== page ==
When we think about health care providers who might be held responsible for medical malpractice, the doctors and nurses who personally treat patients are the first who normally come to mind. But radiologists – trained physicians who often make diagnoses behind the scenes without necessarily seeing the patient – may be liable for medical errors, too.
Radiologists read and interpret the results of medical images, such as x-rays, CT scans, and MRIs. They usually work in conjunction with physicians, reviewing the results of tests that have been ordered. And, like physicians, radiologists can be sued for professional negligence.
According to the National Institutes of Health (NIH), radiology is a specialty area with a relatively high rate of negligence suits. The claims usually stem from a radiologist’s failure to correctly read and interpret an image (radiographic), but can also be based on a radiologist’s failure to adequately communicate with physicians and patients.
Reading errors by radiologists are typically caused by poor technique, lack of knowledge and experience, or failures of perception. In fact, the NIH indicates that failures to diagnose account for about 40 to 54 percent of radiology-related medical malpractice cases.
When examining images, radiologists frequently focus on the potential presence of a particular medical issue. Oftentimes, radiologists aren’t looking for other possible problems.
Unfortunately, a radiologist’s mistake can cause serious harm. For example, take a patient who presents to her doctor with flu-like symptoms. The doctor believes the patient indeed has the flu and orders a chest x-ray, to rule out pneumonia. The x-rays are sent to a radiologist, who doesn’t notice a small mass in the patient’s lung and declares the x-ray “normal.” A year later, the patient learns the mass was early-stage lung cancer.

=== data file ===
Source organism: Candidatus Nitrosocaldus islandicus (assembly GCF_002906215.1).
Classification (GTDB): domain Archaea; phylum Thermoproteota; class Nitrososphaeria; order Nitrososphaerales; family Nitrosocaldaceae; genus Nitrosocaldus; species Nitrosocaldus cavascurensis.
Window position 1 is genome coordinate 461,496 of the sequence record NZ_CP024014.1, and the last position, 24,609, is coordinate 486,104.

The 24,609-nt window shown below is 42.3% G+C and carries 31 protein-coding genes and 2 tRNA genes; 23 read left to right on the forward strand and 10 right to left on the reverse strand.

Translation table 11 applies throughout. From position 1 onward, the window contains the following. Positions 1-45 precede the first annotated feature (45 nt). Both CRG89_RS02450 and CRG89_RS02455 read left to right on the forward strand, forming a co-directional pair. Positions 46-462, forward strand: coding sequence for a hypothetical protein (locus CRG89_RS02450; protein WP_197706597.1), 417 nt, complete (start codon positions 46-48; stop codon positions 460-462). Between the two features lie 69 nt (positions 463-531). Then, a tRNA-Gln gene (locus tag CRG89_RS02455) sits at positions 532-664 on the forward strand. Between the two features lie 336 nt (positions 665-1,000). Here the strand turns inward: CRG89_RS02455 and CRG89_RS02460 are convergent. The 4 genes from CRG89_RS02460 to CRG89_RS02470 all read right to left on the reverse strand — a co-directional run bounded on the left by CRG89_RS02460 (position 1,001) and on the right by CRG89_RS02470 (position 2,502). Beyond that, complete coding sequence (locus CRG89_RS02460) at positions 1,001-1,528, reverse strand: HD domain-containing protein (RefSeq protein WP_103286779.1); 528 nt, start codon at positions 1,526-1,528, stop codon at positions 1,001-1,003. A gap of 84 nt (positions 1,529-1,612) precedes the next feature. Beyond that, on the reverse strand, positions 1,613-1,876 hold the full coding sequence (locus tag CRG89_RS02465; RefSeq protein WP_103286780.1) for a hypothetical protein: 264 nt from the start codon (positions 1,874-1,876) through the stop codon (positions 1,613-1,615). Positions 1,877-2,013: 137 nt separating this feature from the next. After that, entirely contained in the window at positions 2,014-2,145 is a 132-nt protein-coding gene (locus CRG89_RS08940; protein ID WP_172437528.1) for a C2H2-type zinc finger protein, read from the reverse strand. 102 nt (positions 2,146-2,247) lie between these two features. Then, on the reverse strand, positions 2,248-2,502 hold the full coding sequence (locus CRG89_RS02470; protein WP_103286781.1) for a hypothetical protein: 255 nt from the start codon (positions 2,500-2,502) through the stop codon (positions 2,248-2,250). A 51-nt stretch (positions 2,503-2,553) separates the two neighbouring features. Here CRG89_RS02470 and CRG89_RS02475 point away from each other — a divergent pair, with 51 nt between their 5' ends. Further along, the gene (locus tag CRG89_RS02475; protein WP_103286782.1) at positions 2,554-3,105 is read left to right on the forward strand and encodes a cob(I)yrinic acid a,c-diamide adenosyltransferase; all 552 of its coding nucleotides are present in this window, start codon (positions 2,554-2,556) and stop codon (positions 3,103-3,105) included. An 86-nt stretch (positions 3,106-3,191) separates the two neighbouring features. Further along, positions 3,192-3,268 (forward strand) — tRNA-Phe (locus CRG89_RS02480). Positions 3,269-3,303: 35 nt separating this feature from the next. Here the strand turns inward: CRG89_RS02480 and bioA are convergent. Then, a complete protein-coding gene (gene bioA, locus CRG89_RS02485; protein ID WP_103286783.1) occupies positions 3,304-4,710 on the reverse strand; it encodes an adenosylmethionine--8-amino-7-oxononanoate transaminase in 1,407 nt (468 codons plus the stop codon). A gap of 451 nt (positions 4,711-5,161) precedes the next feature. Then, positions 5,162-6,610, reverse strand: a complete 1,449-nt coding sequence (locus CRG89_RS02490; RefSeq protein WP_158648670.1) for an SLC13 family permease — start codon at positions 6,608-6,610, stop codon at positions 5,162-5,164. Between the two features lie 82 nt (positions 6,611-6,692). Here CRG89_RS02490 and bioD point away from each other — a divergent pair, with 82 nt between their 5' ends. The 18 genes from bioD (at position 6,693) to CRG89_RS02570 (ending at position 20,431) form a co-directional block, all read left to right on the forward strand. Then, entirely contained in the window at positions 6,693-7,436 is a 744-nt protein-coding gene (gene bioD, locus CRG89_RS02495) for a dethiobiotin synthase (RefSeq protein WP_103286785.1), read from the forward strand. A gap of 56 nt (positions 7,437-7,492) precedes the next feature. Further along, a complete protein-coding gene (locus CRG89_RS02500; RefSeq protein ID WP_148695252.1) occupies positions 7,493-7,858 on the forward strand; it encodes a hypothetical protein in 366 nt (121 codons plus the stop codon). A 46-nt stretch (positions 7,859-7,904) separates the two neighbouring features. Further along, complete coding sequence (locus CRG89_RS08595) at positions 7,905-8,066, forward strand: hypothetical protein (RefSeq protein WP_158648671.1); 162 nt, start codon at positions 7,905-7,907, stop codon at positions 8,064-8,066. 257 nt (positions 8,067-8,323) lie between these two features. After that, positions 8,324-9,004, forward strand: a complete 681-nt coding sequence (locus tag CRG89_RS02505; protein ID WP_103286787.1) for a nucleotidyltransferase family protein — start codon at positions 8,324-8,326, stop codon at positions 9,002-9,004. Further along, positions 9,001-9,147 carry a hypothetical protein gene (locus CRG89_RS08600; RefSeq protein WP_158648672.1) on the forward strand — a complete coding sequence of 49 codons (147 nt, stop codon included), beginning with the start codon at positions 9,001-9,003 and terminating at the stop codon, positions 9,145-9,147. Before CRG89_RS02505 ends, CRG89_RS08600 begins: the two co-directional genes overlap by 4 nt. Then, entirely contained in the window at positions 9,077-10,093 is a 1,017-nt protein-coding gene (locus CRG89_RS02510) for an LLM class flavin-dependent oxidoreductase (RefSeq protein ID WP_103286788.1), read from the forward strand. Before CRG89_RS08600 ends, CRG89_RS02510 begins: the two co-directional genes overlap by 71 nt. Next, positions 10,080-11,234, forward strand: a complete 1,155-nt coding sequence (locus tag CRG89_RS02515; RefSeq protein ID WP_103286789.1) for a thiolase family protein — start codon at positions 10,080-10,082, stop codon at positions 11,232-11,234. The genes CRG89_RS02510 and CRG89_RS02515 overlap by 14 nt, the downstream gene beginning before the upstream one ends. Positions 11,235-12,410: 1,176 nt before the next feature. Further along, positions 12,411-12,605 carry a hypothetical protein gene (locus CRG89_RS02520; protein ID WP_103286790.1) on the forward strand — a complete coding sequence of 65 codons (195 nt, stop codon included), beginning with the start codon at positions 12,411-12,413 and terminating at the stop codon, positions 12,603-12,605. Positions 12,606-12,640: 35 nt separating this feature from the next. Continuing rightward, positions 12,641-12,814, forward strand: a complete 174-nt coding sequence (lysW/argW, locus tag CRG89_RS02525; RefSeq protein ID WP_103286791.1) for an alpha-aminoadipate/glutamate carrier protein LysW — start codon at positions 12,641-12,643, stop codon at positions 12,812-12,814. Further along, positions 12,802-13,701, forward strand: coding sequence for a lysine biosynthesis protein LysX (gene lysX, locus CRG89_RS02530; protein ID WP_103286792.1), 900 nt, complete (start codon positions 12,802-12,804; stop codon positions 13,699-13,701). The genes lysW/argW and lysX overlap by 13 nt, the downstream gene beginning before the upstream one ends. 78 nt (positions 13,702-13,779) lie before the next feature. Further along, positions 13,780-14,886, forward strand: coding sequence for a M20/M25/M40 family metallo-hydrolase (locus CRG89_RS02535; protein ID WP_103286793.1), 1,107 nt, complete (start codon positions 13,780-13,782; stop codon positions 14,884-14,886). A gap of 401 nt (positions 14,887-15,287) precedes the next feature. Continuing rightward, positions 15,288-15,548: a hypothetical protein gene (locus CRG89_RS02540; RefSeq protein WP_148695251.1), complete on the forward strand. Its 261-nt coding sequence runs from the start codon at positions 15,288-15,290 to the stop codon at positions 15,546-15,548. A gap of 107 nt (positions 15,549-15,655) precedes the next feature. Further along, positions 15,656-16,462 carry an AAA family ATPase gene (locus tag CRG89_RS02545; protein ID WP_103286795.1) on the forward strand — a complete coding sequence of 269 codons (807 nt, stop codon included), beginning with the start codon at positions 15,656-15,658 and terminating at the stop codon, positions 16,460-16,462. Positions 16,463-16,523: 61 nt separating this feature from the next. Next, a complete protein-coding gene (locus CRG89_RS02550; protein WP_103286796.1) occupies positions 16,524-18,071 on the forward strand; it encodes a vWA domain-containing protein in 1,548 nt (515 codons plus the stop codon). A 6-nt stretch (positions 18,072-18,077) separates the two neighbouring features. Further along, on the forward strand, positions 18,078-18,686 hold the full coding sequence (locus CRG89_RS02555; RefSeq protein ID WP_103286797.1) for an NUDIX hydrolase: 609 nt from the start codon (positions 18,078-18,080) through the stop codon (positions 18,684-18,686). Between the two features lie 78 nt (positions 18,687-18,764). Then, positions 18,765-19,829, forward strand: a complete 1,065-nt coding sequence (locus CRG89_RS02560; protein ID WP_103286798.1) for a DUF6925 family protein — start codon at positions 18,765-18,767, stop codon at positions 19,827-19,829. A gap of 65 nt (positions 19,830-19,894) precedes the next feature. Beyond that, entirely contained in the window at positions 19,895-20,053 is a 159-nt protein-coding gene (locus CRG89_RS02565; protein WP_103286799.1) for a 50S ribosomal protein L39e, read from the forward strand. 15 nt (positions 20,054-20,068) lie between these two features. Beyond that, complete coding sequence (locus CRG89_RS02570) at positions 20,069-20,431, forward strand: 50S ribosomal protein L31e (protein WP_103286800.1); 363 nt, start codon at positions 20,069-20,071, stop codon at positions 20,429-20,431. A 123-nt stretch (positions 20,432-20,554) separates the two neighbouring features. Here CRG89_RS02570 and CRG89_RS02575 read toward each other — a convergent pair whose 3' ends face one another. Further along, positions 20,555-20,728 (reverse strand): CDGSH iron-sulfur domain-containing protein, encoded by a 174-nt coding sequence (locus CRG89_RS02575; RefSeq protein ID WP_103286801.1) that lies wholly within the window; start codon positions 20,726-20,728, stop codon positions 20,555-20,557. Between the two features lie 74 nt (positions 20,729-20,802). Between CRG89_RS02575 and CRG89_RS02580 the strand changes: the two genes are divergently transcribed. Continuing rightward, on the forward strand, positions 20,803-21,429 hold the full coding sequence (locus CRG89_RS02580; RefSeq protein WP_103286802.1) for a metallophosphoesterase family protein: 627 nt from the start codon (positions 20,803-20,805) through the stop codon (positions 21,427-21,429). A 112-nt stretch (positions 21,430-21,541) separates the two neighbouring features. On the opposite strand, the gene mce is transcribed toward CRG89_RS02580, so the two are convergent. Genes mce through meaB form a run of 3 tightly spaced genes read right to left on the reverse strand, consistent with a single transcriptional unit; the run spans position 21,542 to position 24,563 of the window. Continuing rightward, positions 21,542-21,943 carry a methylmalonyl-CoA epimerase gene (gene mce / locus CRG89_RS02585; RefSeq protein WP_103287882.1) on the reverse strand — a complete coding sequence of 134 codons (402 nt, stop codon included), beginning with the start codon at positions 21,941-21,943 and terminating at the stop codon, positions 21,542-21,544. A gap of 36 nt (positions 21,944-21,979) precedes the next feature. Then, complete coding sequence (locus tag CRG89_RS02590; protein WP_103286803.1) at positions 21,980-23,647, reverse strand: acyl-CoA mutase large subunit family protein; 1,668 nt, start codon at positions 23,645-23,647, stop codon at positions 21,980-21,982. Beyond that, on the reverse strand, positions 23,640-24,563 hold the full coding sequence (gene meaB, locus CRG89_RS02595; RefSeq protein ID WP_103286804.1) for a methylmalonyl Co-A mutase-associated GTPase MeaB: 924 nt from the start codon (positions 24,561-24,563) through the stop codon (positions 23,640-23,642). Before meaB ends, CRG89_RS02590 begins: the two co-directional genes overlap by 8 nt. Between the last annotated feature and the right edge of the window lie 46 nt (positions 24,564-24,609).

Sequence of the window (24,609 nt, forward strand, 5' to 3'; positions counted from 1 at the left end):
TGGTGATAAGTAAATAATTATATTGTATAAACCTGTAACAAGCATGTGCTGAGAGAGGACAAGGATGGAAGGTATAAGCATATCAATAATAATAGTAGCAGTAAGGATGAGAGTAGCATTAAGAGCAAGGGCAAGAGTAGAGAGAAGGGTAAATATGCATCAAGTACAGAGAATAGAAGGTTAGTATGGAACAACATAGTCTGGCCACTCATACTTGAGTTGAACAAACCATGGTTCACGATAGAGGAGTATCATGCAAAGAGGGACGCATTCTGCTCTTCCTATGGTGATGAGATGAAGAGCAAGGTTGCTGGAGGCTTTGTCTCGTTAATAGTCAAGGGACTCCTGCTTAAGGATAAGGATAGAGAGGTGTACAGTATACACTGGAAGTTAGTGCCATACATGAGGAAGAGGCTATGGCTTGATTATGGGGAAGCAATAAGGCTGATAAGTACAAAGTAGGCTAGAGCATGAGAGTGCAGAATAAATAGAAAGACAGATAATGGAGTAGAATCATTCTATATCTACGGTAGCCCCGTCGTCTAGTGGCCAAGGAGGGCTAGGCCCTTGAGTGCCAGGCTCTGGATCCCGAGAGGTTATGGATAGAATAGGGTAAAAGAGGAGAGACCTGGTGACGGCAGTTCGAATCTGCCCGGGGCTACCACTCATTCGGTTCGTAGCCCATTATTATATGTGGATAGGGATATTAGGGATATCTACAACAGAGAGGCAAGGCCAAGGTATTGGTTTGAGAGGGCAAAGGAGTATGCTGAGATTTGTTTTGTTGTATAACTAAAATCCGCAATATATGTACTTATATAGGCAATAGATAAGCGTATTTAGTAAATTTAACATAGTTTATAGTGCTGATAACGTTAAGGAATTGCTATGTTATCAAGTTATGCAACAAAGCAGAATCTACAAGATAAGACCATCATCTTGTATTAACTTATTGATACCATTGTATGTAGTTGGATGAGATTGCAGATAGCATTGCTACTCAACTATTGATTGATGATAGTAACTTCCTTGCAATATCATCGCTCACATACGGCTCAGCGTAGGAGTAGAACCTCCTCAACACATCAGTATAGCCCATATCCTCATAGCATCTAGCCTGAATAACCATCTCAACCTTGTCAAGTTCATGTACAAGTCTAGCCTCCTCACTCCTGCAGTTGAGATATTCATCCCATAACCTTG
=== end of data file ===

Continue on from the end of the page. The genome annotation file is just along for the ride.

If the mass had been identified by the radiologist, the patient would have had a good chance of survival. But because the cancer wasn’t identified by the radiologist, the patient’s life expectancy has been greatly reduced. In a case like this, the radiologist may liable for malpractice.
Radiologic “misreads” like this are generally of two types: missed fractures or, like in the above scenario, missed cancer. The most commonly missed fractures are in the cervical spine, the femur, and the navicular bone located in the foot. As for cancerous masses, radiologists often fail to recognize bone tumors, colorectal carcinoma on barium enema studies, lung nodules on chest radiographs, or breast lesions on mammograms.
Radiologists and other health-care professionals have an obligation to communicate effectively with each other, as well as with patients.
But because radiologists issue dozens of reports every day, a radiologist’s message may not get to the physician or the patient. These breakdowns in communication can lead to a medical malpractice claim.
For example, radiologists may issue a preliminary report with normal findings and then issue a full report later, indicating a possible abnormality. However, the treating physician may never actually read the full report. In cases like this, some courts have held the radiologist has a duty to ensure the treating physician, or even the patient, gets the complete information.
If a breakdown in communication between a radiologist and a treating physician causes harm to a patient, it is likely that at least one of the two doctors will be held responsible. Often, the radiologist and physician will share the liability. This means the two doctors will each have to pay a portion of any award or settlement that the patient receives as part of a malpractice lawsuit.